A Gift for All

Stanstead Journal - - FRONT PAGE - Vic­to­ria Vanier, Stanstead East

Santa needs to make a pit stop for ex­tra Christ­mas spirit while he’s in our re­gion this Satur­day night, I think I know where he’ll be stop­ping: at Sylvia and Wil­liam Mc Comb’s prop­erty in Stanstead East! That’s be­cause, over the past five years, the Mc Comb’s have

trans­formed their large prop­erty along the 143 into a ver­i­ta­ble win­ter won­der­land ev­ery De­cem­ber.

Not only is their large, cen­tury-old house fully dec­o­rated with rein­deer, gi­ant il­lu­mi­nated candy canes, ginger­bread men and Christ­mas or­na­ments, not to men­tion the hundreds of lights, their large yard is also dec­o­rated to the max with a few dozen rein­deer, about twen­ty­five Christ­mas trees, strings and strings of col­ored lights and much, much more.

Dur­ing an in­ter­view with the Mc Combs, I was sur­prised to learn that the cou­ple, who will soon be cel­e­brat­ing their 50th wed­ding an­niver­sary, put up all the dec­o­ra­tions on their own ev­ery year. “At the be­gin­ning of Novem­ber we got our trees from Claude Lachapelle. We put stakes in the ground, tied the trees to the stakes, and dec­o­rated them with lights,” ex­plained Mr. Mc Comb. “We like to get every­thing up be­fore we get a lot of snow. We don’t work at it ev­ery day in Novem­ber but when it’s nice we go out and put­ter around. Last year I re­mem­ber dec­o­rat­ing one day in our shirt sleeves,” added Mrs. Mc Comb.

Of course, the Mc Combs have a sys­tem: first the trees, then the rein­deer, the gazebo, the garage, then the front of the house, sav­ing the best for last. Some­where in there the blow-up dec­o­ra­tions and the manger are also in­stalled. “When we take the lights out (they have about 125 sets) we plug them in one at a time. We only had trou­ble with one set of lights this year,” men­tioned Wil­liam.

They are also very orga- nized, even go­ing so far as to build a small garage to house their dec­o­ra­tions. Three switches at the house con­trol the flow of elec­tric­ity to every­thing ex­cept the blow-up dec­o­ra­tions which need to be plugged in con­tin­u­ally to stay in­flated.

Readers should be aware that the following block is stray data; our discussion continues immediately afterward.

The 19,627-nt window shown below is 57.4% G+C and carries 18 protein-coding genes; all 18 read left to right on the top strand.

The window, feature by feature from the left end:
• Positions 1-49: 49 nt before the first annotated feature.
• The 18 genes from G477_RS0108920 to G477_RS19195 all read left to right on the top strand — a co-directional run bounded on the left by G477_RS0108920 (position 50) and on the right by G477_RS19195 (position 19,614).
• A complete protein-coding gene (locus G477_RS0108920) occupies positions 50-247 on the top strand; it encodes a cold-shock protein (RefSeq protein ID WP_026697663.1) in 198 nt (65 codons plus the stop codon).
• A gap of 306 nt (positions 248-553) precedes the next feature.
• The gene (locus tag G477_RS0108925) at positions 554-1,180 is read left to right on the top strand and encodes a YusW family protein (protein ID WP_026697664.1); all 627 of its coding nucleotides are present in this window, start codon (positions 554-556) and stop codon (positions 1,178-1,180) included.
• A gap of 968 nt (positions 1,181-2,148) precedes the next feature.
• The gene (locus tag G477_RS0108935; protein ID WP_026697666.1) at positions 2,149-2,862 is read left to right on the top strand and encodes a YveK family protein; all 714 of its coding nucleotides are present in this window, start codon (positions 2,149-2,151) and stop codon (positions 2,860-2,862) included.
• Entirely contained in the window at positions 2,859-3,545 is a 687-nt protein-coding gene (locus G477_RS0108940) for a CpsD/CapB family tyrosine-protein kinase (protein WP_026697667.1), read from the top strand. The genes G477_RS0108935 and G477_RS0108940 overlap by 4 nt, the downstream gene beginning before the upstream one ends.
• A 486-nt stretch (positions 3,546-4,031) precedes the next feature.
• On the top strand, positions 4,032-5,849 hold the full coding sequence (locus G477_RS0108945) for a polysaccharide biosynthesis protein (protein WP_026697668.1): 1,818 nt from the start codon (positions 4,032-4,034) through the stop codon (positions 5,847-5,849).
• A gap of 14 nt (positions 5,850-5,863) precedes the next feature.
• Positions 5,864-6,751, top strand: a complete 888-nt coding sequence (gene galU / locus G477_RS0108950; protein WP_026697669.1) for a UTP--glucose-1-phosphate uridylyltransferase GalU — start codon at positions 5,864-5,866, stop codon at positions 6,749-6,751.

Not sur­pris­ingly, the Mc Combs have be­come very good at ac­quir­ing dec­o­ra­tions. “We like to add some­thing new ev­ery year so we start look­ing right af­ter Christ­mas. We paid $12 for those balls (the gi­ant or­na­ments that hang on their porch) in­stead of $40 each. We went to Sears lately and bought or­na­ments with a scratch card. We scratched 25%, the cashier said we could buy more, so we went back and bought all the LED lights they had!” ex­plained the cou­ple. Wil­liam and Sylvia also shop garage sales for dec­o­ra­tions and found prob­a­bly their fa­vorite, a set of hand-made, wooden rein­deer, at a ma­chin­ery auc­tion. “A cou­ple took a whole year to build those rein­deer,” said Mr. Mc Comb about the beau­ti­fully carved and var­nished beasts, com­plete with furry, white tails.

Ap­par­ently I’m not the only trav­eler along the 143 who has been de­lighted to see the Mc Comb’s yard light up ev­ery De­cem­ber. “Some­body was tak­ing a lot of pic­tures this morn­ing but more of­ten they come at night. We’ll be watch­ing TV and we’ll see flashes out­side the win­dow. Peo­ple stop ev­ery night but Fri­day and Satur­day are busy nights,” they men­tioned.

Fri­day af­ter­noon af­ter our in­ter­view, Mr. Mc Comb turned on the lights out­side a lit­tle early, around 4:30, so I could take some pic­tures. Within sec­onds a car stopped on the other side of the road to en­joy the view. At a re­cent com­mu­nity sup­per in Ayer’s Cliff some­one asked Sylvia: “When are you turn­ing your lights on this year? My kids want to go and see them!”

Wil­liam and Sylvia also en­joy see­ing the re­sults of the dec­o­rat­ing en­deav­ors of oth­ers, go­ing for drives them­selves “just for the plea­sure of see­ing the lights.” “We like to go to Stanstead and es­pe­cially to see the home of Mrs. Gos­selin, in Beebe. Her place is beau­ti­ful!”

Self-taught masters in the art of out­door Christ­mas dec­o­rat­ing, the only thing the Mc Comb’s some­times find chal­leng­ing is get­ting the huge job done with­out ar­gu­ing. “I usu­ally just say ‘You’re the boss!’” said Mr. Mc Comb. This year it will be a lit­tle more chal­leng­ing, how­ever, to put away all the dec­o­ra­tions. Just days af­ter the dec­o­ra­tions were all in place Mr. Mc Comb took a nasty tum­ble, break­ing his wrist and sev­eral ribs, so dis­man­tling the dis­play won’t be easy.

While talk­ing with Wil­liam and Sylvia, I saw a wo­man stop to put a let­ter in their mail­box. “I like to see the peo­ple come; they park across the street at the neigh­bours to get a good view. And we get let­ters in the mail­box. In one let­ter it said: Your lights are even bet­ter than last year and we like look­ing at them,” said Sylvia.

The Mc Comb’s mag­i­cal hol­i­day dis­play be­gins in early De­cem­ber, from 5 to 9 ev­ery evening, and lasts just un­til around Jan­uary 2nd, so see it while you can!

photo Vic­to­ria Vanier

photo Vic­to­ria Vanier

Wil­liam and Sylvia Mc Comb stand be­hind some of their favourite dec­o­ra­tions: a team of beau­ti­fully hand-crafted rein­deer.

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